Robin Williams, Parkinson's disease and depression

August 14, 2014
The revelation this week that Robin Williams had been diagnosed with early stage Parkinson’s disease is highlighting the connection between the disorder and mental health.
Though there’s no evidence that the actor’s mental state at the time of his death was related to his diagnosis, Dr. Neal Hermanowicz, director of the UCI Health Movement Disorders Program, says depression is among the hidden symptoms of Parkinson’s.
“The shaking and impaired mobility are well known to most people, but Parkinson’s may cause many other problems that, in some people, are more disturbing and have a greater impact on quality of life than the tremor and movement difficulties,” Hermanowicz says.
“Published studies indicate that 40 to 50 percent of people with Parkinson’s disease experience symptoms of depression that can range from mild to severe,” he says. “It has also been reported that symptoms may occur very early, perhaps even some years before the appearance of the more widely recognized motor symptoms.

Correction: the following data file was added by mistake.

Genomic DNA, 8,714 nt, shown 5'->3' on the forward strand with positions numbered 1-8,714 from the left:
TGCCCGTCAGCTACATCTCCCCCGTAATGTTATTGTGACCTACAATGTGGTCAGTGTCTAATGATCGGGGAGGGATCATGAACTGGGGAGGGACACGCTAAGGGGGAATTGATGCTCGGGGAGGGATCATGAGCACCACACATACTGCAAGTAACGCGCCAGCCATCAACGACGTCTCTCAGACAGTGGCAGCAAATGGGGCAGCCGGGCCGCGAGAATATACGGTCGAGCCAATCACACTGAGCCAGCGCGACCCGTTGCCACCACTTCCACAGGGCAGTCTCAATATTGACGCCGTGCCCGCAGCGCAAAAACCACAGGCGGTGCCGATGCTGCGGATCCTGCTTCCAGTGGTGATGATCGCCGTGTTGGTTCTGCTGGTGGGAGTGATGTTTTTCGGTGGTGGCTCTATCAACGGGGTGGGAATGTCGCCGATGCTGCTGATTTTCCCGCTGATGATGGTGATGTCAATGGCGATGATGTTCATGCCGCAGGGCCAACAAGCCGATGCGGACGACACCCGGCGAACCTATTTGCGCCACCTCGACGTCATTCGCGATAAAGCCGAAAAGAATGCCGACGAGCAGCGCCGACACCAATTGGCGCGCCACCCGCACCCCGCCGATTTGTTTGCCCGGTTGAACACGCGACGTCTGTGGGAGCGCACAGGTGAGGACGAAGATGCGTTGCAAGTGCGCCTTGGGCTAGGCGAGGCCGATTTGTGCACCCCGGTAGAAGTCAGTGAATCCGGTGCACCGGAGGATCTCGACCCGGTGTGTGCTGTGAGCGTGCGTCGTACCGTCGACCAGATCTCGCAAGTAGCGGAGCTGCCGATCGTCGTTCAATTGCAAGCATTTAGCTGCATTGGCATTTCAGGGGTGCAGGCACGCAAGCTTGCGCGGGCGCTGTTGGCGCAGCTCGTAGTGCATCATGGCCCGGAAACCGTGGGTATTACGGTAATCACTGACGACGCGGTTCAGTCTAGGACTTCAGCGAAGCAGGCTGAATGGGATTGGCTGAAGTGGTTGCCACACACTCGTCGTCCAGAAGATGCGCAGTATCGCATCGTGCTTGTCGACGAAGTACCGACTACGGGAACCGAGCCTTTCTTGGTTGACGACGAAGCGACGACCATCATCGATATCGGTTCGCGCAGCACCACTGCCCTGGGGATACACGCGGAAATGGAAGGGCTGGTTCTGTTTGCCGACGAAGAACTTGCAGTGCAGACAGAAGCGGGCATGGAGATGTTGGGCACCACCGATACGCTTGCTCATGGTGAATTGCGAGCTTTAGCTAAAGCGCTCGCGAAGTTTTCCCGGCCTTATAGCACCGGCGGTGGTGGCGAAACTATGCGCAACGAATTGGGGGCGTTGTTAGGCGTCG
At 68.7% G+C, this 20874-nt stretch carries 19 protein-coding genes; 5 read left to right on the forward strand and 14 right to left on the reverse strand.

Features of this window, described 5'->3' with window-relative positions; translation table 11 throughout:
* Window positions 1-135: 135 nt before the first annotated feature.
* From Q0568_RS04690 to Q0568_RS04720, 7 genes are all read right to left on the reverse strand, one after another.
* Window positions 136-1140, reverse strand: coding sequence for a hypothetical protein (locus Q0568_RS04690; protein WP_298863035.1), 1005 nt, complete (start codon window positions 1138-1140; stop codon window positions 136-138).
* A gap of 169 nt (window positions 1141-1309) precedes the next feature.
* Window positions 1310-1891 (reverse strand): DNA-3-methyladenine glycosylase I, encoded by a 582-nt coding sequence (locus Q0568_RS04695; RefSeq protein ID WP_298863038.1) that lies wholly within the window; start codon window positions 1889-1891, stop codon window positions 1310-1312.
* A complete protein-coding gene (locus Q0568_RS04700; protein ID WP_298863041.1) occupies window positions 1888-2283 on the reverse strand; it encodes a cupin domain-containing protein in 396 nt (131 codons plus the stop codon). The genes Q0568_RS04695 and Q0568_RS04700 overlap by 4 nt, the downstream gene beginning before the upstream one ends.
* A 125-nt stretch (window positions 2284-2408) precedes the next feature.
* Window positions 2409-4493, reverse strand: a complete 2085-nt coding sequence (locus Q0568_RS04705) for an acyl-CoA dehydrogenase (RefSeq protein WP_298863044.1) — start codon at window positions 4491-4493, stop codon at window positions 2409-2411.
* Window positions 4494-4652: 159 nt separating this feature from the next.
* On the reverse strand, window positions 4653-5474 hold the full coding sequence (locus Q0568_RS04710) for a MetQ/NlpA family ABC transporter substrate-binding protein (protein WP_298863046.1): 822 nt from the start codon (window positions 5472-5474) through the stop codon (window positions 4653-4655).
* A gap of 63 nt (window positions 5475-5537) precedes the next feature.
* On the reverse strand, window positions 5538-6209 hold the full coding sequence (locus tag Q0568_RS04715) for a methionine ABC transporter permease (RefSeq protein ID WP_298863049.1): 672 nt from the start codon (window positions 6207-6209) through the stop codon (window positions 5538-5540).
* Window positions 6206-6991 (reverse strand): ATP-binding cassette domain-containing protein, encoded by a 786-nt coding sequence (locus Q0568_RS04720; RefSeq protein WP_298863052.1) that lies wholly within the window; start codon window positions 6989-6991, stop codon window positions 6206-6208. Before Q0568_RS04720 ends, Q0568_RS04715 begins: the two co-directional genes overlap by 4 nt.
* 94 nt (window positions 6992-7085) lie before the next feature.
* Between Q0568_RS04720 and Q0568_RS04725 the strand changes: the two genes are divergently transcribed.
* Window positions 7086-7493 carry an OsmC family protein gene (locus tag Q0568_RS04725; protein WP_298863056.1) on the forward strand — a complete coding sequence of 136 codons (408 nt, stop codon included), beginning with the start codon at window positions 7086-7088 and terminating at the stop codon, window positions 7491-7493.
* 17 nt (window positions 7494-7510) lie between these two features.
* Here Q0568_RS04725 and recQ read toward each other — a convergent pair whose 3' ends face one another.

“Depression in Parkinson’s disease can create not only the obvious problem of sadness but may also have a more broad impact on cognitive functions such as memory and clarity of thought,” he said.  “Untreated depression may also negatively influence mobility.”
Hermanowicz says this disease-related depression is regarded seriously enough by the American Academy of Neurology that screening for mood disorders is included in their recommended quality measures for the care of people with Parkinson’s disease.
“Everyone diagnosed with Parkinson’s disease has apprehension about how this may affect their life,” he says. “Although the disease is not yet curable, it is treatable, and the methods of treatment are improving and new developments are being explored.”

Depression, too, can be successfully treated, and doing so could enhance a patient’s quality of life, he adds.

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